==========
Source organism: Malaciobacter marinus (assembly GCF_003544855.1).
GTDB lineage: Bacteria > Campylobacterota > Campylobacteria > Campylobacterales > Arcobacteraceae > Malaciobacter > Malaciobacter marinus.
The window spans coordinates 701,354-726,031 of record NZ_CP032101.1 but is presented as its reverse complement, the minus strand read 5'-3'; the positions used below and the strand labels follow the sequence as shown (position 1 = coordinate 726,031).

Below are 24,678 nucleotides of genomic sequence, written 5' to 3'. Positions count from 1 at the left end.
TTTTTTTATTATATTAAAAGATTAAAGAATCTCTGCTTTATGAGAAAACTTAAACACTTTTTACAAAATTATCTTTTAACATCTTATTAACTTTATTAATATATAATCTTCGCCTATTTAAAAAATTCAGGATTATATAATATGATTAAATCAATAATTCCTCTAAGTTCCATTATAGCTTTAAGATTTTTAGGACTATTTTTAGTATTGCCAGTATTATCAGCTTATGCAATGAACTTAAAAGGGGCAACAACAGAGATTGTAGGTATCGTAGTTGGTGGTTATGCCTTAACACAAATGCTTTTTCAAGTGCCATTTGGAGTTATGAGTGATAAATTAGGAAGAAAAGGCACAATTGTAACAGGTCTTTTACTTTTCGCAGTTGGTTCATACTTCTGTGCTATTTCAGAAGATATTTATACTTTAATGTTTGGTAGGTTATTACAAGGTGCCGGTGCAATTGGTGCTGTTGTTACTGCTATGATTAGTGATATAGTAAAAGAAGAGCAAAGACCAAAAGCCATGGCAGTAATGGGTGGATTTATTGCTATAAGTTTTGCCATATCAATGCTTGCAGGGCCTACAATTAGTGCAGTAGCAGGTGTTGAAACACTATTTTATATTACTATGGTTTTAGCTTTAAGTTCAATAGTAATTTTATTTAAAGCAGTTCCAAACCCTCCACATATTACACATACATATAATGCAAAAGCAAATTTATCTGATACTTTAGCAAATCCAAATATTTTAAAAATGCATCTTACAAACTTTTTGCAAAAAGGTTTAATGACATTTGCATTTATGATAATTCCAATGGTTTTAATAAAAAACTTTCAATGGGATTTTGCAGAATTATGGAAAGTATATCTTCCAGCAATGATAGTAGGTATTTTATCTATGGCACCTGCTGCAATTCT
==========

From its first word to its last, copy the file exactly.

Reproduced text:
Source organism: Malaciobacter marinus (assembly GCF_003544855.1).
GTDB lineage: Bacteria > Campylobacterota > Campylobacteria > Campylobacterales > Arcobacteraceae > Malaciobacter > Malaciobacter marinus.
The window spans coordinates 701,354-726,031 of record NZ_CP032101.1 but is presented as its reverse complement, the minus strand read 5'-3'; the positions used below and the strand labels follow the sequence as shown (position 1 = coordinate 726,031).

Below are 24,678 nucleotides of genomic sequence, written 5' to 3'. Positions count from 1 at the left end.
TTTTTTTATTATATTAAAAGATTAAAGAATCTCTGCTTTATGAGAAAACTTAAACACTTTTTACAAAATTATCTTTTAACATCTTATTAACTTTATTAATATATAATCTTCGCCTATTTAAAAAATTCAGGATTATATAATATGATTAAATCAATAATTCCTCTAAGTTCCATTATAGCTTTAAGATTTTTAGGACTATTTTTAGTATTGCCAGTATTATCAGCTTATGCAATGAACTTAAAAGGGGCAACAACAGAGATTGTAGGTATCGTAGTTGGTGGTTATGCCTTAACACAAATGCTTTTTCAAGTGCCATTTGGAGTTATGAGTGATAAATTAGGAAGAAAAGGCACAATTGTAACAGGTCTTTTACTTTTCGCAGTTGGTTCATACTTCTGTGCTATTTCAGAAGATATTTATACTTTAATGTTTGGTAGGTTATTACAAGGTGCCGGTGCAATTGGTGCTGTTGTTACTGCTATGATTAGTGATATAGTAAAAGAAGAGCAAAGACCAAAAGCCATGGCAGTAATGGGTGGATTTATTGCTATAAGTTTTGCCATATCAATGCTTGCAGGGCCTACAATTAGTGCAGTAGCAGGTGTTGAAACACTATTTTATATTACTATGGTTTTAGCTTTAAGTTCAATAGTAATTTTATTTAAAGCAGTTCCAAACCCTCCACATATTACACATACATATAATGCAAAAGCAAATTTATCTGATACTTTAGCAAATCCAAATATTTTAAAAATGCATCTTACAAACTTTTTGCAAAAAGGTTTAATGACATTTGCATTTATGATAATTCCAATGGTTTTAATAAAAAACTTTCAATGGGATTTTGCAGAATTATGGAAAGTATATCTTCCAGCAATGATAGTAGGTATTTTATCTATGGCACCTGCTGCAATTCT